During today’s hearing, Jerry Reese, director of franchise development for New Orleans-based franchise, Dat Dog, testified on behalf of the CSLB, describing the impact that the expanded joint employer standard is having on businesses in the midst of growth and their need to train their workforce:

“Employee training is a great example of the confusion that lies within the very real threat of expanded joint employer liability on small businesses. Franchise companies naturally want to pass along their expertise and experience to as many people as possible within their system. But now franchise brands are limited by only being able to train franchise employees if the training is deemed necessary to ensuring brand standards. While no business can afford to have a poorly trained workforce, locally owned businesses are now faced with the question of how to train employees in your system to uphold brand standards with the all-too-real threat of joint employment liability looming over all of us.”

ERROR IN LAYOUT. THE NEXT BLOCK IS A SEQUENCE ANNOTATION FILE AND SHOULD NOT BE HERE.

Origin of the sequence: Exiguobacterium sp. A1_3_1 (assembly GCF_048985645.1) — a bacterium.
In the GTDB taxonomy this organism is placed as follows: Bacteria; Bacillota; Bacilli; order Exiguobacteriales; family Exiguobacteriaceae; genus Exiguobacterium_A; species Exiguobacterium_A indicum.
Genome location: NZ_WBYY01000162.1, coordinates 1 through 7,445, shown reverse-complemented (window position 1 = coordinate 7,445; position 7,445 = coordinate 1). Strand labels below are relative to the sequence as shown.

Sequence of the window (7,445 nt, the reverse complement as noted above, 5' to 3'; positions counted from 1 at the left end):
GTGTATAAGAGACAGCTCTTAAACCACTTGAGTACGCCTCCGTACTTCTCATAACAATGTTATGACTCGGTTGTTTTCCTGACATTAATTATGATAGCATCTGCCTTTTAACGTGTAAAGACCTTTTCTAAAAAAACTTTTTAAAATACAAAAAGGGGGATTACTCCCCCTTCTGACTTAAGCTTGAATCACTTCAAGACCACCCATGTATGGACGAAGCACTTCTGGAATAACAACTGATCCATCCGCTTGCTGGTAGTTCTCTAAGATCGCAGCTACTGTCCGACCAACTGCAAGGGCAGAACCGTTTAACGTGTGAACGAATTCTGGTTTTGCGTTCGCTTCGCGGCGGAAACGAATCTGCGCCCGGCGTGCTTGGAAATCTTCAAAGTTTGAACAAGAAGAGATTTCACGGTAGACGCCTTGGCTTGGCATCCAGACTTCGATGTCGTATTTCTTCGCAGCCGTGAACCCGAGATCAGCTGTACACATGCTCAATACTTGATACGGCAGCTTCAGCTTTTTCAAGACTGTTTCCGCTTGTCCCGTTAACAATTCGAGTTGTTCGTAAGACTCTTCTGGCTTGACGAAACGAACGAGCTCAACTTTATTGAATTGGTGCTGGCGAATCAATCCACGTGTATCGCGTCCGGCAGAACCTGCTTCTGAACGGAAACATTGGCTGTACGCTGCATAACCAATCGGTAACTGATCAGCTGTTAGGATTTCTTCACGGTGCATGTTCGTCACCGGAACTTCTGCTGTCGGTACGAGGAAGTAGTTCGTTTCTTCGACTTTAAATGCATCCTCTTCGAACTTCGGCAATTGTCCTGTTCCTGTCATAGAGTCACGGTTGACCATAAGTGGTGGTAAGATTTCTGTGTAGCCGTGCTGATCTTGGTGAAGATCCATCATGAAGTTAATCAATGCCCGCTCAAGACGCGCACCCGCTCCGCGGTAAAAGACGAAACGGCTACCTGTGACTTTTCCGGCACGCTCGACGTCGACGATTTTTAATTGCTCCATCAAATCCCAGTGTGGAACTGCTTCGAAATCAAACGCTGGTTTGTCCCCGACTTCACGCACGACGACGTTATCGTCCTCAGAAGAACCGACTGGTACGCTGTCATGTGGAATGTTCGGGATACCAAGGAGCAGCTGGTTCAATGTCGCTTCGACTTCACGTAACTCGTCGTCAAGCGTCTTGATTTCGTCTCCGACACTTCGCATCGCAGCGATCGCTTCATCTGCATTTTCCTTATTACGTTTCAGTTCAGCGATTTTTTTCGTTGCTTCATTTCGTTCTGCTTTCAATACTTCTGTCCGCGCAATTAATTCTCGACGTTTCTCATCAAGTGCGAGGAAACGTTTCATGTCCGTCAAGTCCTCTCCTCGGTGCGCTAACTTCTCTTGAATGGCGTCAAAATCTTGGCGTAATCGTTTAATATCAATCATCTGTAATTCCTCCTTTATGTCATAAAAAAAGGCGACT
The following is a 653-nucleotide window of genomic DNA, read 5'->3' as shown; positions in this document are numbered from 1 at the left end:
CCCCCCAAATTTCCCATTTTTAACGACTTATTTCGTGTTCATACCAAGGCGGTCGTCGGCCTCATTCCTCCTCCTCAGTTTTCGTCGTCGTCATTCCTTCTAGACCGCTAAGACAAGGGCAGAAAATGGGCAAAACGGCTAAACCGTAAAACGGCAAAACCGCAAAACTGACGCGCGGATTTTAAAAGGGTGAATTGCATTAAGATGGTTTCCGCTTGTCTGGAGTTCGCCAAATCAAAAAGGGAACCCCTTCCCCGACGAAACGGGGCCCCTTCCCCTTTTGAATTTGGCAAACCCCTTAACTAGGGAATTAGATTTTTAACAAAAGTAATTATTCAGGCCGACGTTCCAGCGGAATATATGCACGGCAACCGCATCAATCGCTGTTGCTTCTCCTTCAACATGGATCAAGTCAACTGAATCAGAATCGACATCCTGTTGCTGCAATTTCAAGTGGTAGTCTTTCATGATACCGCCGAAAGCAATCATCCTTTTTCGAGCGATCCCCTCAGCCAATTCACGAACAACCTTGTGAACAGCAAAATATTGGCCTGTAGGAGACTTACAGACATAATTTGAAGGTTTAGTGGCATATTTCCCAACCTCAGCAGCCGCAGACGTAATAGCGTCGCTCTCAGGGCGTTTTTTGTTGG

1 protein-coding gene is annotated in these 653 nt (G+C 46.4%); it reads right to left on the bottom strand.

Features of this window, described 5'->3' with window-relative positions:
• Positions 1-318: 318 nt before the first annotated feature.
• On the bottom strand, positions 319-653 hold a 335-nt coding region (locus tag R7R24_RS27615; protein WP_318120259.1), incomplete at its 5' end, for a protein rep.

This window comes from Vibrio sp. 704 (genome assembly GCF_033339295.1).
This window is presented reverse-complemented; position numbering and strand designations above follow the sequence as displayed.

Worker training is merely the latest example of the problems facing small business owners under the expanded joint employer standard. Businesses of all sizes are now exposed to unlimited and unpredictable joint employment liability.
The Coalition to Save Local Businesses is a diverse group of locally-owned, independent small businesses, associations and organizations. Below are additional statements from CSLB partners:

Matt Haller, senior vice president of Public Affairs and Government Relations, International Franchise Association: